Table_1_Cathodal Occipital tDCS Is Unable to Modulate the Sound Induced Flash Illusion in Migraine.DOC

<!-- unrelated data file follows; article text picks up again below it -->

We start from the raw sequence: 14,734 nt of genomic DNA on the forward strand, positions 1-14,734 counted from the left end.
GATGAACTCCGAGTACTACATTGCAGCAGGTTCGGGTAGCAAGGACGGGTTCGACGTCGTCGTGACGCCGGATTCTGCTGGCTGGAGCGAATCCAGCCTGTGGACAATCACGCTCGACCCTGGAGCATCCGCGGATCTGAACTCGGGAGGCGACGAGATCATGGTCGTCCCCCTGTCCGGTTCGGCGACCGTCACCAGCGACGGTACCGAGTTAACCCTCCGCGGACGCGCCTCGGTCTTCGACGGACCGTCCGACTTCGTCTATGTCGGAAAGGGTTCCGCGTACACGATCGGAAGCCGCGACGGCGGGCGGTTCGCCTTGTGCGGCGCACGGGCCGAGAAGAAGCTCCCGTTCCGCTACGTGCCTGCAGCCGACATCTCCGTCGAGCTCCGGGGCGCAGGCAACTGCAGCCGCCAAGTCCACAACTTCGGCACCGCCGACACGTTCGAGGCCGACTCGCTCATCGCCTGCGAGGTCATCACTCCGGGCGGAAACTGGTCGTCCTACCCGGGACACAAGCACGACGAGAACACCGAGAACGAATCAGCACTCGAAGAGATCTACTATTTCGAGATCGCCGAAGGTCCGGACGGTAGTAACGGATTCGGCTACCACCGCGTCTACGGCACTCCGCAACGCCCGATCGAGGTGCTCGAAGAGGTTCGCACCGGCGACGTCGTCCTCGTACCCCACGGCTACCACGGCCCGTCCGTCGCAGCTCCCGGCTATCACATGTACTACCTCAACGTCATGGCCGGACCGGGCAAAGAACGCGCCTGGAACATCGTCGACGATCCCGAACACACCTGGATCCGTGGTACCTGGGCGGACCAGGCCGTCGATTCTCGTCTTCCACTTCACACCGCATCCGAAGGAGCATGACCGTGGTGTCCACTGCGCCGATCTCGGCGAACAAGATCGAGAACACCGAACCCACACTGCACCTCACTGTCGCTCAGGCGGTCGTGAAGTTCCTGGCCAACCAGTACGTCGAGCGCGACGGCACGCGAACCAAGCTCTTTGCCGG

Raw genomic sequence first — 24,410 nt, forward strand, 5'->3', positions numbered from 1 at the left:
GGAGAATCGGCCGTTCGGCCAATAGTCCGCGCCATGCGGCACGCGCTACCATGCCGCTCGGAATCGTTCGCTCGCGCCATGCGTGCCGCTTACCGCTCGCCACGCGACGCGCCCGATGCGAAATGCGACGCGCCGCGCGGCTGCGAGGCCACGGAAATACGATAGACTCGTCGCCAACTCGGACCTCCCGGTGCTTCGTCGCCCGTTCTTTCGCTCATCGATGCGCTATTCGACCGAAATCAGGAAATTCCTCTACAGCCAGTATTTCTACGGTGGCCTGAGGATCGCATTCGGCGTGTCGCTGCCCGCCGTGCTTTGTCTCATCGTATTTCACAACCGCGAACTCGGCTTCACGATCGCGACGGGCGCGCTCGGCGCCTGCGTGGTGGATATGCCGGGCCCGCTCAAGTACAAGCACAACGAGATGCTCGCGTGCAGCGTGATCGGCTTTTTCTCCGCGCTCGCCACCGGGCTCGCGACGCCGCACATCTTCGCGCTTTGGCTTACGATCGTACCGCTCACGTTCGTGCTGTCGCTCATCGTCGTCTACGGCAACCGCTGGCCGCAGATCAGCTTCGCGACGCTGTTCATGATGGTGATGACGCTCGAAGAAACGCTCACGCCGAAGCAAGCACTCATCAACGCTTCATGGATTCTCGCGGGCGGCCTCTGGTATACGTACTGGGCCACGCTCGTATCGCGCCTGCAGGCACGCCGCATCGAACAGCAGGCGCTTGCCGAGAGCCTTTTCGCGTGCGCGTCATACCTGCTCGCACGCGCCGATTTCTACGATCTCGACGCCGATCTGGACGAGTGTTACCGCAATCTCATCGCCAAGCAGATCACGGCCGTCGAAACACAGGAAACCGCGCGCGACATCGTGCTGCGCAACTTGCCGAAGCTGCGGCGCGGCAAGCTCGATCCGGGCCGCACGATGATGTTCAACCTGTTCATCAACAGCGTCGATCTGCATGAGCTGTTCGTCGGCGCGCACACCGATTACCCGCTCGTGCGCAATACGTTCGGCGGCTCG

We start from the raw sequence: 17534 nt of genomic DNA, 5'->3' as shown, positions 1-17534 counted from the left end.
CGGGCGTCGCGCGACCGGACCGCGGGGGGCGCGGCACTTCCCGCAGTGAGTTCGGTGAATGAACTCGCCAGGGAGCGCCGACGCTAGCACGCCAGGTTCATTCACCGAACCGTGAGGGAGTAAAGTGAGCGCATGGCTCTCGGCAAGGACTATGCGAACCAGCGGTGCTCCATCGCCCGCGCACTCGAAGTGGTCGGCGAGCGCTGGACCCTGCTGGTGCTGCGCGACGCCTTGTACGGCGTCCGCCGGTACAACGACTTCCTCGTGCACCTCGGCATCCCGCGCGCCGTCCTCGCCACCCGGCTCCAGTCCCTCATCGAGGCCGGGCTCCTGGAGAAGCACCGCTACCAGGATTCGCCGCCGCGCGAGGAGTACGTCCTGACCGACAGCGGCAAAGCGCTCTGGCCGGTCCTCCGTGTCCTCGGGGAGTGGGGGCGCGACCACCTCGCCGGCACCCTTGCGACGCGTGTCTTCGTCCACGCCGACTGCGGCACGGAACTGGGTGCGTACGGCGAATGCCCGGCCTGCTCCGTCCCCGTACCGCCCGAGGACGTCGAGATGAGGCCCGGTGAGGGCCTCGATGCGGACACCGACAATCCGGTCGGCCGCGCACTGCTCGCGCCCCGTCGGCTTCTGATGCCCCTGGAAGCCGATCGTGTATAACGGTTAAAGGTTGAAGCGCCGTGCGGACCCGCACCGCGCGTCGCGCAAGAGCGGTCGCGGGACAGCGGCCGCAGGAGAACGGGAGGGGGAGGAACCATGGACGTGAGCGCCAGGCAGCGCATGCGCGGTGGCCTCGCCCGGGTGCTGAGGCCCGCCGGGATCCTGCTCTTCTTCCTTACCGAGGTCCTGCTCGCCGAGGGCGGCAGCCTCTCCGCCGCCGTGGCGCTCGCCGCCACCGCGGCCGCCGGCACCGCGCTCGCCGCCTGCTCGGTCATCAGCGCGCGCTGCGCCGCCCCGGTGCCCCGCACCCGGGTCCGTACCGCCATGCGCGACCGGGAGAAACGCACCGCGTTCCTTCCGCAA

Migraine is a highly disabling disease characterized by recurrent pain. Despite an intensive effort, mechanisms of migraine pathophysiology still represent an unsolved issue. Evidence from both animal and human studies suggests that migraine is characterized by hyperresponsivity or hyperexcitability of sensory cortices, especially the visual cortex. This phenomenon, in turn, may affect multisensory processing. Indeed, migraineurs present with an abnormal, reduced, perception of the Sound-induced Flash Illusion (SiFI), a crossmodal illusion that relies on optimal integration of visual and auditory stimuli by the occipital visual cortex. Decreasing visual cortical excitability with transcranial direct current stimulation (tDCS) can increase the SiFI in healthy subjects. Moving away from these issues, we applied cathodal tDCS over the visual cortex of migraineurs, with and without aura, in order to decrease cortical excitability and thus physiologically restoring the perception of a reliable SiFI. Differently from our expectations, tDCS was unable to reliably modulate SiFI in migraine. The chronic, relatively excessive, visual cortex hyperexcitability, featuring the migraineur brain, may render tDCS ineffective for restoring multisensory processing in this disease.